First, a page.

2.2 As acknowledged by the Respondent the expression "welded together chemically" is not standard usage. It does not refer to any particular recognized type of welding. The skilled person - a plastics engineer involved in the manufacture of a plastics fastener with extensive textbook knowledge of plastics - must therefore try to understand the expression from context, that is considering it in conjunction with the further terms of the claims, description and figures, given their usual meaning, and drawing on his common general knowledge if necessary.

2.2.1 "Welding (together)", for example, on its own is a common term in the plastics industry where it denotes the process of "joining pieces of suitable plastics by raising the temperature at the joint so that the pieces are united by fusing or by forging or under pressure", see e.g. Chambers Science and Technology Dictionary, 1988. However, the juxtaposition with "chemically" is unusual; it does not appear elsewhere in the cited or consulted literature. In its usual sense that term will suggest to the skilled person an interaction at chemical level during welding of the two components, and indeed claim 1 (in all versions) goes on to state that teeth and tapes "adher[e] by chemical bonding". Similar formulations appear in the specification at paragraphs [0006], [0016] and [0017].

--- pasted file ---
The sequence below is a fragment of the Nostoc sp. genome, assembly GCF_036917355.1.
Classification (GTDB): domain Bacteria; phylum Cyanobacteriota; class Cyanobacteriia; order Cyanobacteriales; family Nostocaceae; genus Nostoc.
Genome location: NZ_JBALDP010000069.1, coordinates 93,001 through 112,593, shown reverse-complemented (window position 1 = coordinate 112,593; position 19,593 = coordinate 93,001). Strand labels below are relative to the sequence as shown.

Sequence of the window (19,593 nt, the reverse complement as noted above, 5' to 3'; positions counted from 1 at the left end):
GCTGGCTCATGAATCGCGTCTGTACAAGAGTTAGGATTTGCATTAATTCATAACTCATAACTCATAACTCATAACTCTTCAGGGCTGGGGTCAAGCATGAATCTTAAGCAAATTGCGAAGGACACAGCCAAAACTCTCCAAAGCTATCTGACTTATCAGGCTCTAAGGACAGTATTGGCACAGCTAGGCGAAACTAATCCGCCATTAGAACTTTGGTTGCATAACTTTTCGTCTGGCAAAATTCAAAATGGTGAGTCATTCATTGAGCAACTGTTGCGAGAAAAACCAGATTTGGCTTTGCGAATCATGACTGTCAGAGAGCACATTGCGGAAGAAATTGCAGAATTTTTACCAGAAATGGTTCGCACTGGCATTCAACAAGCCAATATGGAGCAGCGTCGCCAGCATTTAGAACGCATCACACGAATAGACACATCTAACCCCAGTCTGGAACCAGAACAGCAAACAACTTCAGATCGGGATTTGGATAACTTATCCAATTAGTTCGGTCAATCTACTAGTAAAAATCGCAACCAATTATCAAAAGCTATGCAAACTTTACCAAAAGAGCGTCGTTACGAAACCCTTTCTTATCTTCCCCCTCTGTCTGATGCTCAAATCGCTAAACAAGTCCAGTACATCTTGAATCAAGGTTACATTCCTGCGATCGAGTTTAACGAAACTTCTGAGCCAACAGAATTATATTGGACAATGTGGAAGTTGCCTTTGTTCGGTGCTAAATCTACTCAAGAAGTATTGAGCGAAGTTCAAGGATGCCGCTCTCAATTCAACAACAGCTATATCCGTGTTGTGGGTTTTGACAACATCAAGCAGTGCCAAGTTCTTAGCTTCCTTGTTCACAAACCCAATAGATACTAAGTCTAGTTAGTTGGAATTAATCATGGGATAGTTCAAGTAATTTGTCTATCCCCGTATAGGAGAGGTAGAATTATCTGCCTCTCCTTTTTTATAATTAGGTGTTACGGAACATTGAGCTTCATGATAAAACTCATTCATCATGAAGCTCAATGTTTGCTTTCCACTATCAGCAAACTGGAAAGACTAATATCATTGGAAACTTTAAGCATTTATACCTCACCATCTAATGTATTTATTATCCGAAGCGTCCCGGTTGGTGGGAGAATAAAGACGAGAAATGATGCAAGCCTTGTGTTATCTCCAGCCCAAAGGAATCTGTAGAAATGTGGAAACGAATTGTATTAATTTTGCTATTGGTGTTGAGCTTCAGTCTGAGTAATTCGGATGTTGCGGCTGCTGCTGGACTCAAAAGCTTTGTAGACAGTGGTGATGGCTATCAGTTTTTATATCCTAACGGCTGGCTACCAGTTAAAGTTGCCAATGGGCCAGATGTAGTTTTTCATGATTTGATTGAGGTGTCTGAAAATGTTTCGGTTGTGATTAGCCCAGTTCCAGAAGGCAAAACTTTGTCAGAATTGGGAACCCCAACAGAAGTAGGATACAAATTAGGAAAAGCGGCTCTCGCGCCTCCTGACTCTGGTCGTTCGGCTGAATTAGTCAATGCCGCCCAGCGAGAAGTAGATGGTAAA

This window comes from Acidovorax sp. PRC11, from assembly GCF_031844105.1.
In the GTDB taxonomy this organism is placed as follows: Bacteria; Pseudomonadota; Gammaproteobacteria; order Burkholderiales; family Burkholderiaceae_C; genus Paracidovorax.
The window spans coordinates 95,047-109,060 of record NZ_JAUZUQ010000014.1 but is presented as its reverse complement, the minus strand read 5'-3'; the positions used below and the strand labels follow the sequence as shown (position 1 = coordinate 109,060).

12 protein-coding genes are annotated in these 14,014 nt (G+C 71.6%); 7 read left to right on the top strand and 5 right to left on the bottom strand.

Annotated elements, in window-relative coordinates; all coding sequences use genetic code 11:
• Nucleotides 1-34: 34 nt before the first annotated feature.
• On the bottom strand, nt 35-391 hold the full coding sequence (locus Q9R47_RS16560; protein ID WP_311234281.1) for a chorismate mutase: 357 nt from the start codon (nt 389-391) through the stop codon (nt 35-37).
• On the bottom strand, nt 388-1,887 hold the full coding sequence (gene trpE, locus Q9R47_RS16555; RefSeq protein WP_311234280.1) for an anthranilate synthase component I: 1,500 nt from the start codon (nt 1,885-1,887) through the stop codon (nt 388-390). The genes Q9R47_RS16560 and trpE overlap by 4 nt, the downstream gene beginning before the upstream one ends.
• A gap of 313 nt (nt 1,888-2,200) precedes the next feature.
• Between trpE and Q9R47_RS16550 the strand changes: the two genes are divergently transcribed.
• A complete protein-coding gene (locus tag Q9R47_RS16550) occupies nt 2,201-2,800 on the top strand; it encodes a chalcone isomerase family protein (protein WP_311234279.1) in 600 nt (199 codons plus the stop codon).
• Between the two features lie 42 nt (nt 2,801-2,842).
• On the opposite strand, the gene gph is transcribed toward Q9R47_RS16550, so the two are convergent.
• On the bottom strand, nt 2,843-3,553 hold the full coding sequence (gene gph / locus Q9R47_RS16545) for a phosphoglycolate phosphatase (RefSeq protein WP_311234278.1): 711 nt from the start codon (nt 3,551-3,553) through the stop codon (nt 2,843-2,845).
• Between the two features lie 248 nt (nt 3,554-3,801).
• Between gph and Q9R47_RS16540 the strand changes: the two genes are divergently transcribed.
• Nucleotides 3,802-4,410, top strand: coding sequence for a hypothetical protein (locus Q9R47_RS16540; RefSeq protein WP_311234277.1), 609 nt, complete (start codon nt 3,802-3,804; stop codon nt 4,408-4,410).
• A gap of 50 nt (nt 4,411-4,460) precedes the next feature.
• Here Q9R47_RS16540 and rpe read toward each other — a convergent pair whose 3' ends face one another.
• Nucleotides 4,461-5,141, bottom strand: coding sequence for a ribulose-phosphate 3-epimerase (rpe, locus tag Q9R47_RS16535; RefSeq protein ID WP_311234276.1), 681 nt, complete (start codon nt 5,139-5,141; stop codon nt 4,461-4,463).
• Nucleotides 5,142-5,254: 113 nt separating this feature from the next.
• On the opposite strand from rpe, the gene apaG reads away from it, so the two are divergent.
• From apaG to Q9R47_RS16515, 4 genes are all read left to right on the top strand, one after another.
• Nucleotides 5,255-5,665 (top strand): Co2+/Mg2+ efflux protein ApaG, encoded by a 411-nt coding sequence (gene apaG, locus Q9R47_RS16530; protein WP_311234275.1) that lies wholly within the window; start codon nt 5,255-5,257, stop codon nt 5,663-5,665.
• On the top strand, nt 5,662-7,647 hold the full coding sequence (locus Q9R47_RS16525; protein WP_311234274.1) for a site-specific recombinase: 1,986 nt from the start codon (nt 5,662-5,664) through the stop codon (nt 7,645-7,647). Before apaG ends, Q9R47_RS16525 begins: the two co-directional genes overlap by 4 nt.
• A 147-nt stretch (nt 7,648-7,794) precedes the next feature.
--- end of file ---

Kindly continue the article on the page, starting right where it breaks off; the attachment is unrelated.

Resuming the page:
2.2.2 The particular type of chemical bond - whether covalent, ionic or hydrogen, primary or secondary, strong or weak - is not specified in the patent. Nor will it be apparent to the skilled person from his common knowledge whether a particular bond type is meant and which one, as all are known to play roles in polymer chemistry. All he has is the information that the bond must result in teeth and tapes welding.